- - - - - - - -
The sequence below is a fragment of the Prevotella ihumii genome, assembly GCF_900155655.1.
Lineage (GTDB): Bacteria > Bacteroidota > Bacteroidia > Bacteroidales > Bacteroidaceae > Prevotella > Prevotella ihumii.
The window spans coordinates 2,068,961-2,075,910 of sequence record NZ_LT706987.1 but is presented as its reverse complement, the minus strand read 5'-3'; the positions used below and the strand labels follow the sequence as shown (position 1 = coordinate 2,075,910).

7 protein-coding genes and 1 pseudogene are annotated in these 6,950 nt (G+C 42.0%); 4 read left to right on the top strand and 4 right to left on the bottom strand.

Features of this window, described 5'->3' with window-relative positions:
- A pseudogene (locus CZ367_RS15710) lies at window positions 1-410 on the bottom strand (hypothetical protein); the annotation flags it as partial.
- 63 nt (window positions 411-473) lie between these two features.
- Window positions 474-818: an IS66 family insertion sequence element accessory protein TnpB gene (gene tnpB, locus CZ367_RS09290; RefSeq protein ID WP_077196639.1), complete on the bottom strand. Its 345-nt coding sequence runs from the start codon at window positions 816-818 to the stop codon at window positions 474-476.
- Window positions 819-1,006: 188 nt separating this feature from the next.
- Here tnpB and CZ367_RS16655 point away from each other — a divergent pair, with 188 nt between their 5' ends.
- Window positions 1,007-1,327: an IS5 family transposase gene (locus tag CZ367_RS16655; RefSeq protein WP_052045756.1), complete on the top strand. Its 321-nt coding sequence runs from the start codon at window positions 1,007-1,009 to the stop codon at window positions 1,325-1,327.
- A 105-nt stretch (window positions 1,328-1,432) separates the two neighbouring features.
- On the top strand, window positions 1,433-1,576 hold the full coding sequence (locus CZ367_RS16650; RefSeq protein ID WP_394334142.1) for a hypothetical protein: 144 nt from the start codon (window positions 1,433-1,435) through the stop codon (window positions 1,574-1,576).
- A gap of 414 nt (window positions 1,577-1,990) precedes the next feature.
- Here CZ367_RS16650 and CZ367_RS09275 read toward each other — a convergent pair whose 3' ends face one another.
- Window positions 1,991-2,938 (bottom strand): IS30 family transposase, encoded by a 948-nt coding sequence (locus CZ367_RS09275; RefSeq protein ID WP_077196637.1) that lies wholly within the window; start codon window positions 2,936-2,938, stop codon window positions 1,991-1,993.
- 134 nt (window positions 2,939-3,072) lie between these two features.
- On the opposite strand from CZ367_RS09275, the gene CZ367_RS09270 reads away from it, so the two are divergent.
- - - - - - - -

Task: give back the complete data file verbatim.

The sequence below is a fragment of the Prevotella ihumii genome, assembly GCF_900155655.1.
Lineage (GTDB): Bacteria > Bacteroidota > Bacteroidia > Bacteroidales > Bacteroidaceae > Prevotella > Prevotella ihumii.
The window spans coordinates 2,068,961-2,075,910 of sequence record NZ_LT706987.1 but is presented as its reverse complement, the minus strand read 5'-3'; the positions used below and the strand labels follow the sequence as shown (position 1 = coordinate 2,075,910).

7 protein-coding genes and 1 pseudogene are annotated in these 6,950 nt (G+C 42.0%); 4 read left to right on the top strand and 4 right to left on the bottom strand.

Features of this window, described 5'->3' with window-relative positions:
- A pseudogene (locus CZ367_RS15710) lies at window positions 1-410 on the bottom strand (hypothetical protein); the annotation flags it as partial.
- 63 nt (window positions 411-473) lie between these two features.
- Window positions 474-818: an IS66 family insertion sequence element accessory protein TnpB gene (gene tnpB, locus CZ367_RS09290; RefSeq protein ID WP_077196639.1), complete on the bottom strand. Its 345-nt coding sequence runs from the start codon at window positions 816-818 to the stop codon at window positions 474-476.
- Window positions 819-1,006: 188 nt separating this feature from the next.
- Here tnpB and CZ367_RS16655 point away from each other — a divergent pair, with 188 nt between their 5' ends.
- Window positions 1,007-1,327: an IS5 family transposase gene (locus tag CZ367_RS16655; RefSeq protein WP_052045756.1), complete on the top strand. Its 321-nt coding sequence runs from the start codon at window positions 1,007-1,009 to the stop codon at window positions 1,325-1,327.
- A 105-nt stretch (window positions 1,328-1,432) separates the two neighbouring features.
- On the top strand, window positions 1,433-1,576 hold the full coding sequence (locus CZ367_RS16650; RefSeq protein ID WP_394334142.1) for a hypothetical protein: 144 nt from the start codon (window positions 1,433-1,435) through the stop codon (window positions 1,574-1,576).
- A gap of 414 nt (window positions 1,577-1,990) precedes the next feature.
- Here CZ367_RS16650 and CZ367_RS09275 read toward each other — a convergent pair whose 3' ends face one another.
- Window positions 1,991-2,938 (bottom strand): IS30 family transposase, encoded by a 948-nt coding sequence (locus CZ367_RS09275; RefSeq protein ID WP_077196637.1) that lies wholly within the window; start codon window positions 2,936-2,938, stop codon window positions 1,991-1,993.
- 134 nt (window positions 2,939-3,072) lie between these two features.
- On the opposite strand from CZ367_RS09275, the gene CZ367_RS09270 reads away from it, so the two are divergent.